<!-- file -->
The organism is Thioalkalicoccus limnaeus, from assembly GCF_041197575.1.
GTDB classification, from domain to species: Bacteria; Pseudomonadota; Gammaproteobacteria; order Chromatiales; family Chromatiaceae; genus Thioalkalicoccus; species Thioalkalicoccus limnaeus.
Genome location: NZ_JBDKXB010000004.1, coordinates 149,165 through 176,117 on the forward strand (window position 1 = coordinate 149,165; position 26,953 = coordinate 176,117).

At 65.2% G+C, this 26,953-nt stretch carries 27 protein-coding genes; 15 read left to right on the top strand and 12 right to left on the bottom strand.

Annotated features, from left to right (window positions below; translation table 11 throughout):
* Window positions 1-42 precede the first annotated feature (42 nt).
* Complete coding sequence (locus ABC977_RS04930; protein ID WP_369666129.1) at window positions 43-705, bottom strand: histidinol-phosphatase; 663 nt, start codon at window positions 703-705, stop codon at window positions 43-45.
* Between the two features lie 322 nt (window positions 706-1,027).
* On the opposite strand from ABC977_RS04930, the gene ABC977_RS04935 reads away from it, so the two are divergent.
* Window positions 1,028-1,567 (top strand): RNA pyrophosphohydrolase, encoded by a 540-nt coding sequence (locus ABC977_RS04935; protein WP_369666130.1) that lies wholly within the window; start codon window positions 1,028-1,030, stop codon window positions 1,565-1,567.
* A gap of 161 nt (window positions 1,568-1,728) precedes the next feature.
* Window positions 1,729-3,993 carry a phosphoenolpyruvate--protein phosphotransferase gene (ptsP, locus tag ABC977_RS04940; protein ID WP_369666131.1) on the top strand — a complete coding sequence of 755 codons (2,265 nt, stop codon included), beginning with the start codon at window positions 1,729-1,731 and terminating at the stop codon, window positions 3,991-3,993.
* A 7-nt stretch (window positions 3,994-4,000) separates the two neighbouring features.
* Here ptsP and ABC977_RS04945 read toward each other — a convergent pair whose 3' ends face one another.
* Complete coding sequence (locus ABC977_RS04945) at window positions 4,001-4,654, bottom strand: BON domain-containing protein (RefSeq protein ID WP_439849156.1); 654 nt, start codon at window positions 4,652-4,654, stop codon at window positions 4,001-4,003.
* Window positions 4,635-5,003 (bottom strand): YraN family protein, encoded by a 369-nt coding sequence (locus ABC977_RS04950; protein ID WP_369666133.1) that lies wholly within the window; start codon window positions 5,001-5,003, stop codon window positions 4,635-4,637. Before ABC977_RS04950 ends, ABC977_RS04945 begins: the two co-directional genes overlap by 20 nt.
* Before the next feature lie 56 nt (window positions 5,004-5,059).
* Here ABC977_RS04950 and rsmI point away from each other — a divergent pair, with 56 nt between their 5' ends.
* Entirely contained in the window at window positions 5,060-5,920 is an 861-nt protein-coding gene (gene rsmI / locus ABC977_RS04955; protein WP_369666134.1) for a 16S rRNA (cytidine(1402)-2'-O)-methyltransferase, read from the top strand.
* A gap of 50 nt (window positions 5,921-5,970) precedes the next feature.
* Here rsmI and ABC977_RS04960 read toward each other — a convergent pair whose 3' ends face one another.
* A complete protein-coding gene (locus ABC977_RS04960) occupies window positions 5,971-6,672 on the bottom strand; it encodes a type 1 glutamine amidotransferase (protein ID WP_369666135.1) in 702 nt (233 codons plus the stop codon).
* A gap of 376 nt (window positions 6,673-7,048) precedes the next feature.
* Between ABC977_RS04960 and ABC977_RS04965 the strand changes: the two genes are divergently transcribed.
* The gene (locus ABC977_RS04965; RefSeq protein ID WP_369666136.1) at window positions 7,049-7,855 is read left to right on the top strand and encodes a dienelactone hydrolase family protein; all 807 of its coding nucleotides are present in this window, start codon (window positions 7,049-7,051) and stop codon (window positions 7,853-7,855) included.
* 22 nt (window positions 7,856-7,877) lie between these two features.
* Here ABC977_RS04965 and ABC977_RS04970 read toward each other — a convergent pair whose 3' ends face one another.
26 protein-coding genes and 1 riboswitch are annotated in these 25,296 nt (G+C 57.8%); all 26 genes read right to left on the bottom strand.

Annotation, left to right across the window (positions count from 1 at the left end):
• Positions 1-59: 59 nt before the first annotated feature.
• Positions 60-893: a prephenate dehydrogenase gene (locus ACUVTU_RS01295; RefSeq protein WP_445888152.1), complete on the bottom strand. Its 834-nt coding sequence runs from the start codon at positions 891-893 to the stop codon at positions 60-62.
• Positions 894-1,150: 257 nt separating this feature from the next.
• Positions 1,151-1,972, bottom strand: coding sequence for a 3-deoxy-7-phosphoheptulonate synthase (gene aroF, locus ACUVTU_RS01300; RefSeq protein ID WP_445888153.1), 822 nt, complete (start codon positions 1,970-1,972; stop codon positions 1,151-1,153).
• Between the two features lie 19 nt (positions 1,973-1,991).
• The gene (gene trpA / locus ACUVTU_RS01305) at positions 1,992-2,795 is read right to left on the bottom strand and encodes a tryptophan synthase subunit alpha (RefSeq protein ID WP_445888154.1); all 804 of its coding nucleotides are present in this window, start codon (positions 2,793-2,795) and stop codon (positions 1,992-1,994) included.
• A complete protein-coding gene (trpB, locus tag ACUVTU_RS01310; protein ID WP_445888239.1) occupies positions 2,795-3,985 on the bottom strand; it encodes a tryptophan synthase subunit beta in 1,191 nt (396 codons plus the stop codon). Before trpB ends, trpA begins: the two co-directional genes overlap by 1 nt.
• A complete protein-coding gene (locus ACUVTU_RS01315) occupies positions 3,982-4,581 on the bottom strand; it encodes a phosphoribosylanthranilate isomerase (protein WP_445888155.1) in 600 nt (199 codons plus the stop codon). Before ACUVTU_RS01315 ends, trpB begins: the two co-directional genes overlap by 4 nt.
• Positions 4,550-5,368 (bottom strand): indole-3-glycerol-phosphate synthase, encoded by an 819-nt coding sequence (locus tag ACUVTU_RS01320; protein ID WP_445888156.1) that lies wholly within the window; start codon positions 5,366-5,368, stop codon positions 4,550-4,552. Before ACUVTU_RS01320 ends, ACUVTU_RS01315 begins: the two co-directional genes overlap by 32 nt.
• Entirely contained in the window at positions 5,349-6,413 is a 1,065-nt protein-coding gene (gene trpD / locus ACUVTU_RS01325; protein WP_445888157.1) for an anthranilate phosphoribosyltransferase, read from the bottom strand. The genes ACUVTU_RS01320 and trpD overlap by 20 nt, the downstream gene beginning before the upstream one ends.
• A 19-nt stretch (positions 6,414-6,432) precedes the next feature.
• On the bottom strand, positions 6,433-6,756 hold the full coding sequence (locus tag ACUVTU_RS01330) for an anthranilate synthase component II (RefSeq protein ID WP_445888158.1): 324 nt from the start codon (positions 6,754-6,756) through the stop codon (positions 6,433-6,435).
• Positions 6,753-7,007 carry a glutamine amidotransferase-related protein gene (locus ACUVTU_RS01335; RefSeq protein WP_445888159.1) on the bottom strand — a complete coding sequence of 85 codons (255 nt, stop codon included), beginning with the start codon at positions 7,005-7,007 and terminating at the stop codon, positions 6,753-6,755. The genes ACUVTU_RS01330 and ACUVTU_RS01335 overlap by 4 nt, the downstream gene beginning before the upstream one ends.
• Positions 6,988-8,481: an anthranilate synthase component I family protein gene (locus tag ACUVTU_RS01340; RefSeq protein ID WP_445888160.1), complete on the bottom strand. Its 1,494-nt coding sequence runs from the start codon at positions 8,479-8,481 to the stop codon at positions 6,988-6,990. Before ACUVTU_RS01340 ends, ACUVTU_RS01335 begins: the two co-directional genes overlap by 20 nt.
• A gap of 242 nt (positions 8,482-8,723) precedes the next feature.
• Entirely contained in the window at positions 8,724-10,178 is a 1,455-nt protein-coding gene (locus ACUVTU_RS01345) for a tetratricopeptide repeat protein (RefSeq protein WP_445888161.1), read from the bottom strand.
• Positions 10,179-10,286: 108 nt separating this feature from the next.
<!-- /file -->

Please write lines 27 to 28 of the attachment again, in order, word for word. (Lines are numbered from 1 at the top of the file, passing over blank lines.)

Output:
* Here ABC977_RS04965 and ABC977_RS04970 read toward each other — a convergent pair whose 3' ends face one another.
26 protein-coding genes and 1 riboswitch are annotated in these 25,296 nt (G+C 57.8%); all 26 genes read right to left on the bottom strand.